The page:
Greenpeace was another high profile dissenter.

“Celebrating these policies is like a high-jumper claiming a medal for running in under the bar,” the group’s EU director Jorgo Riss said.

Green politicians in the European Parliament, who had pushed for an emissions cut of 60 percent by 2030, welcomed the proposals but identified room for improvement.

Some of the policies have proposed time horizons of several years, which activists and Green politicians say is too long.

“For all the hype, many policies won’t kick in for 10 years or more, like new polluting cars still being sold up to 2035,” said Greenpeace’s Riss.

Combustion engines are also a bugbear for the Greens/EFA Group in the European Parliament, which called for an end to their sale by 2030.

The inclusion of biomass, produced from burning wood pellets or chips, in its energy plans, has also been divisive.

“Others (other policies) will actually fuel the fire, like labelling the burning of trees as renewable energy,” Riss added.

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This post originally posted here Daily Express :: World Feed

Scientists round on UK over plan to end COVID curbs

‘I believe that the strategy of herd immunity is actually murderous,’ US scientist William Haseltine said, as the UK prepares to lift most restrictions on public gatherings, businesses and nightclubs.

The UK government’s plan to scrap day-to-day pandemic restrictions in England next week is reckless and has no basis in science, international experts have warned, with one arguing it amounts to premeditated murder.

Prime Minister Boris Johnson said this week it was “highly probable” the worst of the coronavirus pandemic was over as he pressed ahead with Monday’s reopening, despite the Delta variant spreading out of control.

He has said the UK can reopen because two-thirds of adults are now fully vaccinated, but England’s Chief Medical Officer Chris Whitty warned that infection rates were on track to reach “quite scary” levels.

International scientists including advisers to other governments had brutal words for Johnson.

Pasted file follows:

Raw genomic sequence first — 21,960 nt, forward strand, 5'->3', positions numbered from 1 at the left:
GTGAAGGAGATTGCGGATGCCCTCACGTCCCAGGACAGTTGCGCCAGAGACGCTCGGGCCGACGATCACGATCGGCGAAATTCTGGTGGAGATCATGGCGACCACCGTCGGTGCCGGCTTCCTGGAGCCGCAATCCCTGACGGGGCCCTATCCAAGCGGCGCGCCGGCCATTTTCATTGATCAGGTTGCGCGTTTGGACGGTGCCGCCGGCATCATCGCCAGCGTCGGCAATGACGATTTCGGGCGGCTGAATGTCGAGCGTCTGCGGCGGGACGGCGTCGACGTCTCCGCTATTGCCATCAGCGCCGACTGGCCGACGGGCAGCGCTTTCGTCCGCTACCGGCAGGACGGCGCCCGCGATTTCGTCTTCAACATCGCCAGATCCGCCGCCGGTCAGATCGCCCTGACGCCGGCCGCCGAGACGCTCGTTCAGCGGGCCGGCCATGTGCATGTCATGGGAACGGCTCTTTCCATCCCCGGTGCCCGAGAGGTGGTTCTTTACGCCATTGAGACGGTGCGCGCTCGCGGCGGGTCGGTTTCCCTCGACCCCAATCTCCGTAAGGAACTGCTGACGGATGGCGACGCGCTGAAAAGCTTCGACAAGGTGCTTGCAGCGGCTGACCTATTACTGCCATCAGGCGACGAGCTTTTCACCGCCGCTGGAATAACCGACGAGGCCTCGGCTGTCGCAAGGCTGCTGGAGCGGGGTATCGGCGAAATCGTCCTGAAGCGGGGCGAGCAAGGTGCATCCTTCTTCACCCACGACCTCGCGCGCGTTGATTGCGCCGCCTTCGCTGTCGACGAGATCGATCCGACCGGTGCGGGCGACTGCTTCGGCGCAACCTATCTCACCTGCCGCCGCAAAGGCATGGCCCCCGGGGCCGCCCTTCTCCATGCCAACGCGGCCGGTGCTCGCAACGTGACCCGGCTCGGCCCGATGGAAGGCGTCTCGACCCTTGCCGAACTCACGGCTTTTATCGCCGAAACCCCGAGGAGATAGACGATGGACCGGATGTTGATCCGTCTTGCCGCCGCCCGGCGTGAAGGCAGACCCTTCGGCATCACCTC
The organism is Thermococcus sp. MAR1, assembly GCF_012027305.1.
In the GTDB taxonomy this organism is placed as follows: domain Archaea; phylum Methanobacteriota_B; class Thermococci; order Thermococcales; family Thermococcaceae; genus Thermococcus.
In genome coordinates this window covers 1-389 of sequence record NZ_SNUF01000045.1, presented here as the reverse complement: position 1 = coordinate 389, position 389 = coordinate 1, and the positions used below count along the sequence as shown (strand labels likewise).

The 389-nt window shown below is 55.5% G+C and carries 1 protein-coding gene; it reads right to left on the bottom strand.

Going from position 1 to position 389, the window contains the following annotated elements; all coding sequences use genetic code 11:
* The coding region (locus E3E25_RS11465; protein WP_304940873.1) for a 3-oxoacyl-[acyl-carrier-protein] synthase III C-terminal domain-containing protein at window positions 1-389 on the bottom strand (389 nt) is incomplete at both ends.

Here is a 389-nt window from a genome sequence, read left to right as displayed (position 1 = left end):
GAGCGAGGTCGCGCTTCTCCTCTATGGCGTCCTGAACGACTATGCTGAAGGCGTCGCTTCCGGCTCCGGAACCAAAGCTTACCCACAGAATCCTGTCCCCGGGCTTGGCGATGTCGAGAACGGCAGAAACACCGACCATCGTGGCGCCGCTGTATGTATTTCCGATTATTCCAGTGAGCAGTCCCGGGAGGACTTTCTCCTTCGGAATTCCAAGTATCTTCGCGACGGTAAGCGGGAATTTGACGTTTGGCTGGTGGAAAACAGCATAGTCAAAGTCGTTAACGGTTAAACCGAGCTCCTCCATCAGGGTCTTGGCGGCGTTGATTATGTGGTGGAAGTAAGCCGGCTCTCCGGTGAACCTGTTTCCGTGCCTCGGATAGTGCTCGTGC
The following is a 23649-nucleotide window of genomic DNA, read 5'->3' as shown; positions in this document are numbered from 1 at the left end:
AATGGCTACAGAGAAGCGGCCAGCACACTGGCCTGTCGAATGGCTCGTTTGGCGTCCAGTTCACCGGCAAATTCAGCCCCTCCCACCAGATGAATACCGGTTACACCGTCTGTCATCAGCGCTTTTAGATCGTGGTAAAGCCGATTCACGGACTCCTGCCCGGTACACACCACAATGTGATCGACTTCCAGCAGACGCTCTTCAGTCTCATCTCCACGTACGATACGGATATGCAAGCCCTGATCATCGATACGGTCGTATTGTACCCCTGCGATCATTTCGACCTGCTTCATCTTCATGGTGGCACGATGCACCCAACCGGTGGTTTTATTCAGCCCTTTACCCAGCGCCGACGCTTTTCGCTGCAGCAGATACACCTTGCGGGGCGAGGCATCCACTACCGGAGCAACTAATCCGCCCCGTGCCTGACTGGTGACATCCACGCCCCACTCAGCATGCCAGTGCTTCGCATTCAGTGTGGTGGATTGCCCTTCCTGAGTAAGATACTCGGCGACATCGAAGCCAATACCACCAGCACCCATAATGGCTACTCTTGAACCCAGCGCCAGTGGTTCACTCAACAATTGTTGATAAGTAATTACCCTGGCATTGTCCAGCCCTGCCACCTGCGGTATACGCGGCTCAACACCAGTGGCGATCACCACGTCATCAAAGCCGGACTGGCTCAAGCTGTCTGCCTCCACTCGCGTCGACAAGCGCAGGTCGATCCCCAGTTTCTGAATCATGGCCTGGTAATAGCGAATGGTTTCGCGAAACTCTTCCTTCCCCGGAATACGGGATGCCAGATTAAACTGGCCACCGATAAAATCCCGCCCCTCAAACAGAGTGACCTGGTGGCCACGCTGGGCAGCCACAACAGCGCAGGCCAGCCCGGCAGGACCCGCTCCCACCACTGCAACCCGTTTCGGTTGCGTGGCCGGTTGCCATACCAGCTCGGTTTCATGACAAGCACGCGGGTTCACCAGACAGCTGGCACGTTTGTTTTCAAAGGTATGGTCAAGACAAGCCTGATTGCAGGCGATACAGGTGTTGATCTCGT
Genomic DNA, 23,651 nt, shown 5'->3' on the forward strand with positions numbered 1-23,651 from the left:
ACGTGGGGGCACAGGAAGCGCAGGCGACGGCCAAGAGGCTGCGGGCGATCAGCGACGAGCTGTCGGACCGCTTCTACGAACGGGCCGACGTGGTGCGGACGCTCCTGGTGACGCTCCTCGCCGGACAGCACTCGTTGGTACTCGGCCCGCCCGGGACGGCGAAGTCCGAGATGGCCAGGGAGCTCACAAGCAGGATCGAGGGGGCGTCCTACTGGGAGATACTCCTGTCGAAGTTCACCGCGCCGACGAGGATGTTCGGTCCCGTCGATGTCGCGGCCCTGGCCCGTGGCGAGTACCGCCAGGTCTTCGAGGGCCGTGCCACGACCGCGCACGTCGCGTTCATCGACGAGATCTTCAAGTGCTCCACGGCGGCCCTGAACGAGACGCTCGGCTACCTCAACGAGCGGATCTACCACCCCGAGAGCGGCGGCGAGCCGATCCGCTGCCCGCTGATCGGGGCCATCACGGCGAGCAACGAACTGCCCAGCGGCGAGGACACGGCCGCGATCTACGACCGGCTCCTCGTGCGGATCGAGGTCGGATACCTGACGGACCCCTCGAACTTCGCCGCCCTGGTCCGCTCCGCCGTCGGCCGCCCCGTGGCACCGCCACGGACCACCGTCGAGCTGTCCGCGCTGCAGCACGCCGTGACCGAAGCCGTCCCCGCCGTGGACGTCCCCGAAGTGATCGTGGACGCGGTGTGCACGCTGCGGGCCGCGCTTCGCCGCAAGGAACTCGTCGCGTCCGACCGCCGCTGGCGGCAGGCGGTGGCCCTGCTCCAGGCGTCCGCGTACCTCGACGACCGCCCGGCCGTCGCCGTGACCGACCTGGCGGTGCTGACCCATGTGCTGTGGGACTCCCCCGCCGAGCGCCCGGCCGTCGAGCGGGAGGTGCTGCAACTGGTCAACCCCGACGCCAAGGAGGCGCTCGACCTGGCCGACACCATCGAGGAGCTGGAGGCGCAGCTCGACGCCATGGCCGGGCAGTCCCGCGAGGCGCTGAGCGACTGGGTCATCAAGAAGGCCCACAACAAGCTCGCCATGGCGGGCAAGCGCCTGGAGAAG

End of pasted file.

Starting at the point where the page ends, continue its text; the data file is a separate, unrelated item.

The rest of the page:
“I’ve written that I believe that the strategy of herd immunity is actually murderous,” US scientist William Haseltine said after an emergency discussion among experts about the UK plan.

Aiming for herd immunity would mean pursuing a policy in the knowledge that it would lead to many thousands of deaths, he said. “It is a disaster as a policy,” he added.

The UK reported its highest number of new COVID cases in more than six months on Friday.

Government data showed there were 51,870 new cases of coronavirus, up from 48,553 on Thursday and the highest daily total since January 15.

The number of new deaths reported as having occurred within 28 days of a positive COVID test was 49, down from 63 on Thursday, taking the total on this measure to 128,642.

Data showed 67.5 percent of British adults had received two vaccine doses, while 87.6 percent had received at least one dose. Most of those who are unvaccinated are younger people who only gained access to vaccines recently.

Scientists round on UK over plan to end COVID curbsPeople wearing protective face masks walk along a platform at Oxford Circus underground station, amid the coronavirus disease (COVID-19) pandemic, in London [File: Henry Nicholls/Reuters]

The government says it is not pursuing a policy of “herd immunity” by letting the Delta variant rip, but concedes that daily infection rates could surge to 100,000 in the weeks ahead, which would put further pressure on hospitals.

“I don’t think we should underestimate the fact that we could get into trouble again surprisingly fast,” Whitty said on Thursday, urging the public “to take things incredibly slowly” as restrictions ease.

From Monday – dubbed “Freedom Day” by some media – the government will lift most restrictions on public gatherings in England and allow businesses such as nightclubs to reopen.

Mandates covering face masks and work from home will be lifted as Johnson promotes a new approach of personal responsibility, although he has also urged people not to “throw caution to the wind”.

But that is just what Johnson is doing with a policy of allowing the virus to spread, “infect people, make them ill, and have them die,” according to professor Gabriel Scally at the University of Bristol.

The government’s stated approach of lifting controls now before any winter surge of respiratory disease is marked by “moral emptiness and epidemiological stupidity”, he said.

The governments of Scotland and Wales set their own health policy and will keep in place a legal requirement to wear face coverings in enclosed spaces such as shops and on public transport. Northern Ireland looks set to follow suit.

Scientists round on UK over plan to end COVID curbsFrom Monday – dubbed “Freedom Day” by some media – the government will lift most restrictions on public gatherings [File: Henry Nicholls/Reuters]

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This post originally posted here Al Jazeera – Breaking News, World News and Video from Al Jazeera